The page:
The board game revolution is in full swing, and there’s never been a better time to play than right now. Hardcore hobbyist games are at Target and Barnes & Noble, Kickstarter campaigns are making millions, and the industry is flush with innovative games from indie publishers and major companies alike. The online board game community is thriving as well, as reviewers and influencers find more and more success on Youtube and Twitch. For board game fans, the future looks as bright and shiny as a new game’s shrinkwrap.
Ten years is a long time, and there have been a LOT of games, and a great many of them did something new or different that helped distinguish them from the rest. But some games stood above the rest, changing gaming forever and setting the bar for their genre in a way that no other has. These are the games on our list. By no means is this comprehensive, and I won’t deny a degree of bias, but we don’t feel we’d be where we are today without these games.
Cards Against Humanity (2011)
Publisher: Cards Against Humanity LLC
Trust me, we weren’t super high on this pic either. It’s been nine years since Cards Against Humanity came out and it is really starting to show its age. Crude and edgy humor isn’t enough of a selling point anymore. But, like it or not, the game was and is a damn phenomenon. It’s on every game shelf, in every game cafe, and basically everyone on earth has played it. Even parents are playing it now. It also arguably kicked off the new board game craze as people rediscovered how fun it is to sit around a table or living room and play games. No matter how you feel about it (and let’s be honest, we all loved it at some point), it made a massive mark on the industry that can still be seen nearly a decade later.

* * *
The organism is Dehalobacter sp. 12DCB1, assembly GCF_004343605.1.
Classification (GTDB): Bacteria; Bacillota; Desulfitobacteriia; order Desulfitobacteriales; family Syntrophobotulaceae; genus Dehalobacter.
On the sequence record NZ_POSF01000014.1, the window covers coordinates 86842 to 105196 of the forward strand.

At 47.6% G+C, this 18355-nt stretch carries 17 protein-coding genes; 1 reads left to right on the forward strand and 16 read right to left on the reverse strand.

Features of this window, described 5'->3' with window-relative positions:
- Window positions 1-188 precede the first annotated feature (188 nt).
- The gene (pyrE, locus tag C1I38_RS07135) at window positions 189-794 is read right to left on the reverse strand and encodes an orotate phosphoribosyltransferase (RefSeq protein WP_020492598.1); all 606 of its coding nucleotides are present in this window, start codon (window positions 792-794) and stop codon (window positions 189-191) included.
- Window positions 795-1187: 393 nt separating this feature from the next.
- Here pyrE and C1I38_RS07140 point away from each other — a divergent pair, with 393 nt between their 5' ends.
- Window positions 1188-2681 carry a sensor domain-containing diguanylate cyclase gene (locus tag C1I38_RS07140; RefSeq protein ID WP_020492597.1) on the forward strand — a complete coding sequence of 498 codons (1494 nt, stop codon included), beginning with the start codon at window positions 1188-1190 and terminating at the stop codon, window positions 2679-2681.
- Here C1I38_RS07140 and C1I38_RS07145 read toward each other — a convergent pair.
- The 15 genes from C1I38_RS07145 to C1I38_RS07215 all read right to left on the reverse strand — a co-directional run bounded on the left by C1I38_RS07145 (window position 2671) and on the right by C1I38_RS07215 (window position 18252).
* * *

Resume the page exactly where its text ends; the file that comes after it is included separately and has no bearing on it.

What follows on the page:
Remember the zombie craze of the early 2010’s? Thanks largely to the popularity of The Walking Dead, zombie-themed things were all the rage, and board gaming was no different. There were and are dozens of games tackling the undead, but the gold standard for the genre is still Zombicide. While other games made hunting and killing zombies a theme, Zombicide turned it into an event with a pretty damn innovative mix of board gaming and traditional tabletop RPG elements. It also was one of the first “big box” board games to break out of the hobbyist market thanks to its amazing art, fun games and incredibly detailed minis. This model was soon replicated by many other companies, and the “big box” game was no longer the exclusive purview of hardcore hobbyists. The tabletop RPG gameplay mixed in to the game also presaged the subsequent rise of the “legacy” games that have become more and more popular in the industry in recent years.